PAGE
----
NEW

FDA Seeks ‘Remanufacturing’ Feedback from Biomeds

A little more than a month ago, the FDA released the draft guidance “Remanufacturing of Medical Devices” and asked healthcare technology management professionals, original equipment manufacturers, third-party repair organizations and more to submit comments.

United Imaging Goes “All-in” for Nashville

United Imaging makes its debut at HealthTrust University and its in-person debut at AHRA in Nashville over the next two weeks. At both events, the company will focus on several unique aspects of how it solves pervasive pain points in procuring and owning medical imaging equipment.

TechNation Asks Biomeds to Share Right to Repair Issues

TechNation is proud to support and be an advocate for the Right to Repair movement in the healthcare technology management and health care community. A new web form specifically allows biomeds everywhere to report incidents when an original equipment manufacturer...

Delivering precision solutions for a changing world

Change has been the one constant in nuclear medicine from the beginning, with the steady arrival of new radiopharmaceuticals, new technologies and an evolving regulatory environment. Today, as nuclear medicine expands rapidly beyond diagnostics and into novel...

Team Building 101

Team Building 101

By Daniel Bobinski

To get things done in any organization, we need teams. Teamwork has been valued and recognized as necessary ever since Krog and Grog found it easier to hunt mammoth as a team instead of working solo. Still, teams can be effective or ineffective, depending on their makeup and their leadership, so let’s take a moment to explore six factors for building an effective team.

First things first. I firmly believe a team is more productive and its members are more engaged when the team has a strong leader. That leader should be passionate about the vision and mission of the team, as well as the interests, attitudes and values held by each team member. The leader should also understand each team member’s capabilities as well as each person’s goals. And, since billions of dollars are wasted each year due to poor communication, team leaders should talk with each team member to learn his or her preferred communication methods. A clear understanding should exist between a team leader and team members on how frequently to stay in contact and what topics should be discussed.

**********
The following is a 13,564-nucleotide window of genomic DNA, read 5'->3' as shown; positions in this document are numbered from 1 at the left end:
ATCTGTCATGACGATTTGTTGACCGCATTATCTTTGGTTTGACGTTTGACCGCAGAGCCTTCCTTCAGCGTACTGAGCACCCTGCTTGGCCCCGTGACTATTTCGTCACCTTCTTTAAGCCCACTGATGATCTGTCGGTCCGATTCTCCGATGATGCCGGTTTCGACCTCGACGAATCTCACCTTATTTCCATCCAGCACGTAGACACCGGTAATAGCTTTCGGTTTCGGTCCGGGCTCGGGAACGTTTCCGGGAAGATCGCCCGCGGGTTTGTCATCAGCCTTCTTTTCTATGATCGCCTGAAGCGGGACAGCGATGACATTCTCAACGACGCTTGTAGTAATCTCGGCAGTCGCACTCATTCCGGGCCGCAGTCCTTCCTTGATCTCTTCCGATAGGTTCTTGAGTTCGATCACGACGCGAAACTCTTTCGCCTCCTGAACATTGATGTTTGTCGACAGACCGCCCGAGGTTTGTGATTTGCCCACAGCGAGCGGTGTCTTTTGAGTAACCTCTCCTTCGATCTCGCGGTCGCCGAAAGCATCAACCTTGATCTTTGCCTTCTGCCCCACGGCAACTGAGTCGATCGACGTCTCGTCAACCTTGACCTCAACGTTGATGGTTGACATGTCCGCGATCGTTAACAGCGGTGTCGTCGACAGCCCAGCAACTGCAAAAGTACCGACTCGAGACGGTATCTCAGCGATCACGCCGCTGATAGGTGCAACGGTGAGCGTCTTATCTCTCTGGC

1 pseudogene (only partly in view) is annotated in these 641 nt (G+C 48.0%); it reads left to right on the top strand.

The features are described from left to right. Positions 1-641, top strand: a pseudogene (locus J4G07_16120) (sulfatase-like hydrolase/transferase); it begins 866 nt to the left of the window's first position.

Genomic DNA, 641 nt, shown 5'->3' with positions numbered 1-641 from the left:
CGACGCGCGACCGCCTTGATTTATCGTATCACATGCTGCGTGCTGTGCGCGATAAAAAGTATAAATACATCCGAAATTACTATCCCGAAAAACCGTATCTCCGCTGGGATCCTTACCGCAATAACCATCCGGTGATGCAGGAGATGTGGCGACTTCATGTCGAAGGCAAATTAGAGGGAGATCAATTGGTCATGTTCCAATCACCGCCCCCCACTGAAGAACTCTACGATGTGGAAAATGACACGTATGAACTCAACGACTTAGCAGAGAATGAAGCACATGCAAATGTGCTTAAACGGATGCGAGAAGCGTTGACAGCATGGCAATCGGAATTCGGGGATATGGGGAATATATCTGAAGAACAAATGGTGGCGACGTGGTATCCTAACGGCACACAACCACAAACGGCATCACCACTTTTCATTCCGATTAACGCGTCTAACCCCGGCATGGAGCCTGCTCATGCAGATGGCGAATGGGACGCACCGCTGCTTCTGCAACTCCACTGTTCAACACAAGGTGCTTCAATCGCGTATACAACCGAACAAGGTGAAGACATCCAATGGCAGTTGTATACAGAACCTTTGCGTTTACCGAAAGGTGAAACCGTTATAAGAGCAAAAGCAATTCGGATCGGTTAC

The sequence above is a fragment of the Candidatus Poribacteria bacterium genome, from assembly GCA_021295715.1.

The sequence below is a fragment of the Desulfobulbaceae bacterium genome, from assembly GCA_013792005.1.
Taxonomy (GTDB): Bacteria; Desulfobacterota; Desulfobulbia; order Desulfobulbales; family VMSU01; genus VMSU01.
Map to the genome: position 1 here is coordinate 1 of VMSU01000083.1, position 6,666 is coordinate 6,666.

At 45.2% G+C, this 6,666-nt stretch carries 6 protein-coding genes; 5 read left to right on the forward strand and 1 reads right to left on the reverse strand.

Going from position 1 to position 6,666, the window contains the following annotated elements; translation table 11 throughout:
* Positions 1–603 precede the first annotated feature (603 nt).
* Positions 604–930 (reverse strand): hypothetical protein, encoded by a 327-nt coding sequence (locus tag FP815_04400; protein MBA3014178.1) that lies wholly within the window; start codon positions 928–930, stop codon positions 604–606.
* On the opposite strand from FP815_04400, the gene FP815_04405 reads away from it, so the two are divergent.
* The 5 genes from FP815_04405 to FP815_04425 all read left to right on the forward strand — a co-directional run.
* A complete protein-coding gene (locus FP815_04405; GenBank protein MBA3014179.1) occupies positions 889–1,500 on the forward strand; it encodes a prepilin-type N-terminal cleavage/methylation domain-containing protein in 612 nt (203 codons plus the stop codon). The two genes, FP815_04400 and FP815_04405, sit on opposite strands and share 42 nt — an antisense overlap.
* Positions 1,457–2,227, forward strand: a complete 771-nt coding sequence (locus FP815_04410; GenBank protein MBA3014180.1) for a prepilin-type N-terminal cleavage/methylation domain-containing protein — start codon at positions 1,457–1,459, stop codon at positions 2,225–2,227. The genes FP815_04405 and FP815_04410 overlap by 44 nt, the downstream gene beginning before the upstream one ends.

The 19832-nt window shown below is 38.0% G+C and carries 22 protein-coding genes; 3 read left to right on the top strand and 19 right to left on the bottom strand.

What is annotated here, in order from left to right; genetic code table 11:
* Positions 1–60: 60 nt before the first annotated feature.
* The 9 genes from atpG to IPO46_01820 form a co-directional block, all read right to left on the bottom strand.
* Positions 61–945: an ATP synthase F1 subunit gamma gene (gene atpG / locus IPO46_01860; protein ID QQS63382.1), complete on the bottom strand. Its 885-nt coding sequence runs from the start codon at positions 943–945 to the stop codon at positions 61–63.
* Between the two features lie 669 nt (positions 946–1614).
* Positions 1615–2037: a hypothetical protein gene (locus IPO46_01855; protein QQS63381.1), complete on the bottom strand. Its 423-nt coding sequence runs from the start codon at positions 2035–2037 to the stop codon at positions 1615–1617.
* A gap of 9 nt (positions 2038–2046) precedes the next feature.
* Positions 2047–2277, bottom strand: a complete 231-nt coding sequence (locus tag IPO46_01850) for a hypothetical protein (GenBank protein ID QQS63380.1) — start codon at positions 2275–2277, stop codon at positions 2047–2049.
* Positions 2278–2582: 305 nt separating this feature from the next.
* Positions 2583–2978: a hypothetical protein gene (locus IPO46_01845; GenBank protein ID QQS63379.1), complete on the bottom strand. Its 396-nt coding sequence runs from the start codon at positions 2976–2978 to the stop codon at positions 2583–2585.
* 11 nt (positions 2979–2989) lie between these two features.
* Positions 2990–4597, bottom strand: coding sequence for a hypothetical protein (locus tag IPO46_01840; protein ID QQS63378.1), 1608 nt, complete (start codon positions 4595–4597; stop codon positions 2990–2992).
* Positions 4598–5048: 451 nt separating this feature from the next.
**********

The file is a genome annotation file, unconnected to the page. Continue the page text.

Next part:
Also keep in mind that team leaders can be builders or climbers. Climbers are those who climb on the backs of others to achieve promotions or status. Builders are those who invest in others, equipping them to be better. You can probably guess which style I recommend.

Next, I think it’s important that every team understands its vision and mission. A vision is where the team sees itself going, and a mission is what the team will do to get there. Don’t buy into the idea that these statements must be wordy. If team members cannot remember their vision and mission statements, the statements are useless.

At its founding, Microsoft’s vision statement was, “A computer on every desk and in every home.” I’m old enough to remember when that vision statement became public. People scoffed at it, saying, “That’ll never happen. People don’t need computers in their homes.” And yet, that simple vision became the goal that drove the employees of Microsoft, and today, pretty much everyone has a computer in their home. It was a short, clear, easy to remember vision statement, and because of that, it was powerful.

Whereas a vision statement articulates where a team sees itself in the future (seeing=vision), a mission statement articulates what a team will do to achieve its vision. Personally, I think a statement with three to five points is best. Remember, it must be easy to remember to be useful. Nobody’s going to memorize a paragraph.